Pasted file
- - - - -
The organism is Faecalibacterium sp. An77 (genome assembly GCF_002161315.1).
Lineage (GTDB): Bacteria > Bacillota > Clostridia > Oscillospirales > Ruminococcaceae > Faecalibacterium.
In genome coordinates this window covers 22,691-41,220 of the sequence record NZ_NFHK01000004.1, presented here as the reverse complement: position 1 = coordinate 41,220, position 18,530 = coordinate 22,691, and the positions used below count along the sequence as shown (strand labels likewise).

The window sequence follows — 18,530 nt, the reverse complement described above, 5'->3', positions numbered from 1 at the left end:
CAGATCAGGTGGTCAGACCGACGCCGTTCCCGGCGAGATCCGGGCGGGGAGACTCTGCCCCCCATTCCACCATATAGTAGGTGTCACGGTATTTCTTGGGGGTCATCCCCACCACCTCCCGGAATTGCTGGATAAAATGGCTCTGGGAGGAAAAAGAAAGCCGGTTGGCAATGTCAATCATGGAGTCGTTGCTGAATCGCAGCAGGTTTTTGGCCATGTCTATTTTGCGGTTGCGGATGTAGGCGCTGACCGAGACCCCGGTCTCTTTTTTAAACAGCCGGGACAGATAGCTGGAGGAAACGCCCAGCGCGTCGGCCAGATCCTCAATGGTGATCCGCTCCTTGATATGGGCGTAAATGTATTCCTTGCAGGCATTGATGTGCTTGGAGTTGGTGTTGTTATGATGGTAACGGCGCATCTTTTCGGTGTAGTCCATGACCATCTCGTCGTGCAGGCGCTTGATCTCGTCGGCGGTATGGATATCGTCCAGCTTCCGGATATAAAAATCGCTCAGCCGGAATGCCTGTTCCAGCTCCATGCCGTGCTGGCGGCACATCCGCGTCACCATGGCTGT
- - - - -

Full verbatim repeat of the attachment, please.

The organism is Faecalibacterium sp. An77 (genome assembly GCF_002161315.1).
Lineage (GTDB): Bacteria > Bacillota > Clostridia > Oscillospirales > Ruminococcaceae > Faecalibacterium.
In genome coordinates this window covers 22,691-41,220 of the sequence record NZ_NFHK01000004.1, presented here as the reverse complement: position 1 = coordinate 41,220, position 18,530 = coordinate 22,691, and the positions used below count along the sequence as shown (strand labels likewise).

The window sequence follows — 18,530 nt, the reverse complement described above, 5'->3', positions numbered from 1 at the left end:
CAGATCAGGTGGTCAGACCGACGCCGTTCCCGGCGAGATCCGGGCGGGGAGACTCTGCCCCCCATTCCACCATATAGTAGGTGTCACGGTATTTCTTGGGGGTCATCCCCACCACCTCCCGGAATTGCTGGATAAAATGGCTCTGGGAGGAAAAAGAAAGCCGGTTGGCAATGTCAATCATGGAGTCGTTGCTGAATCGCAGCAGGTTTTTGGCCATGTCTATTTTGCGGTTGCGGATGTAGGCGCTGACCGAGACCCCGGTCTCTTTTTTAAACAGCCGGGACAGATAGCTGGAGGAAACGCCCAGCGCGTCGGCCAGATCCTCAATGGTGATCCGCTCCTTGATATGGGCGTAAATGTATTCCTTGCAGGCATTGATGTGCTTGGAGTTGGTGTTGTTATGATGGTAACGGCGCATCTTTTCGGTGTAGTCCATGACCATCTCGTCGTGCAGGCGCTTGATCTCGTCGGCGGTATGGATATCGTCCAGCTTCCGGATATAAAAATCGCTCAGCCGGAATGCCTGTTCCAGCTCCATGCCGTGCTGGCGGCACATCCGCGTCACCATGGCTGT